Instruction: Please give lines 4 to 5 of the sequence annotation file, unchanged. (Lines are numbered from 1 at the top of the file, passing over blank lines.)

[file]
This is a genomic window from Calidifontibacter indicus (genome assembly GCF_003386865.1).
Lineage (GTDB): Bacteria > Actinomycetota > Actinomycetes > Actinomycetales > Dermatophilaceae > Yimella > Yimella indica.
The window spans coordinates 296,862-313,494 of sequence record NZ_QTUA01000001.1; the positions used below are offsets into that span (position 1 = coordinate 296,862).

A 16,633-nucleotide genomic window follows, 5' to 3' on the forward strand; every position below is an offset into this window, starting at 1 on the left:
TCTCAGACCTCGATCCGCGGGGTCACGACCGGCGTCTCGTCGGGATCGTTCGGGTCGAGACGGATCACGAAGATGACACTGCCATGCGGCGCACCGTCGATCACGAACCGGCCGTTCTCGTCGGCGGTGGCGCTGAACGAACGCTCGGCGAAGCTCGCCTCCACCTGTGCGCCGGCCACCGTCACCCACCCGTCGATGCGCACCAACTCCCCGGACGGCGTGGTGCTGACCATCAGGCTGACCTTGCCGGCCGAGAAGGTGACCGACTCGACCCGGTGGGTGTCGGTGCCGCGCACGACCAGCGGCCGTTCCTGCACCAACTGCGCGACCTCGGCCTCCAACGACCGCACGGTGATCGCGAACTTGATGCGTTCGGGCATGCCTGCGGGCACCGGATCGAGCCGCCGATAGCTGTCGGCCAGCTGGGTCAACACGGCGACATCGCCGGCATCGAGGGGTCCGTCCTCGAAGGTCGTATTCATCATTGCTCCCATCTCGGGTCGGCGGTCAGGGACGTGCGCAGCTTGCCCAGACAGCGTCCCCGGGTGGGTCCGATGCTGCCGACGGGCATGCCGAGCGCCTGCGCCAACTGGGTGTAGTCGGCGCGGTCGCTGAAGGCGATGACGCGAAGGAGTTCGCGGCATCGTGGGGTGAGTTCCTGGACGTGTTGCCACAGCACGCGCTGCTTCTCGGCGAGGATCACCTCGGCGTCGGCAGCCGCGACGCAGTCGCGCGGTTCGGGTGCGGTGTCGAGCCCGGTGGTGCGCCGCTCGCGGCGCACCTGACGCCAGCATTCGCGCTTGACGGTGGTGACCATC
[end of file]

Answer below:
A 16,633-nucleotide genomic window follows, 5' to 3' on the forward strand; every position below is an offset into this window, starting at 1 on the left:
TCTCAGACCTCGATCCGCGGGGTCACGACCGGCGTCTCGTCGGGATCGTTCGGGTCGAGACGGATCACGAAGATGACACTGCCATGCGGCGCACCGTCGATCACGAACCGGCCGTTCTCGTCGGCGGTGGCGCTGAACGAACGCTCGGCGAAGCTCGCCTCCACCTGTGCGCCGGCCACCGTCACCCACCCGTCGATGCGCACCAACTCCCCGGACGGCGTGGTGCTGACCATCAGGCTGACCTTGCCGGCCGAGAAGGTGACCGACTCGACCCGGTGGGTGTCGGTGCCGCGCACGACCAGCGGCCGTTCCTGCACCAACTGCGCGACCTCGGCCTCCAACGACCGCACGGTGATCGCGAACTTGATGCGTTCGGGCATGCCTGCGGGCACCGGATCGAGCCGCCGATAGCTGTCGGCCAGCTGGGTCAACACGGCGACATCGCCGGCATCGAGGGGTCCGTCCTCGAAGGTCGTATTCATCATTGCTCCCATCTCGGGTCGGCGGTCAGGGACGTGCGCAGCTTGCCCAGACAGCGTCCCCGGGTGGGTCCGATGCTGCCGACGGGCATGCCGAGCGCCTGCGCCAACTGGGTGTAGTCGGCGCGGTCGCTGAAGGCGATGACGCGAAGGAGTTCGCGGCATCGTGGGGTGAGTTCCTGGACGTGTTGCCACAGCACGCGCTGCTTCTCGGCGAGGATCACCTCGGCGTCGGCAGCCGCGACGCAGTCGCGCGGTTCGGGTGCGGTGTCGAGCCCGGTGGTGCGCCGCTCGCGGCGCACCTGACGCCAGCATTCGCGCTTGACGGTGGTGACCATC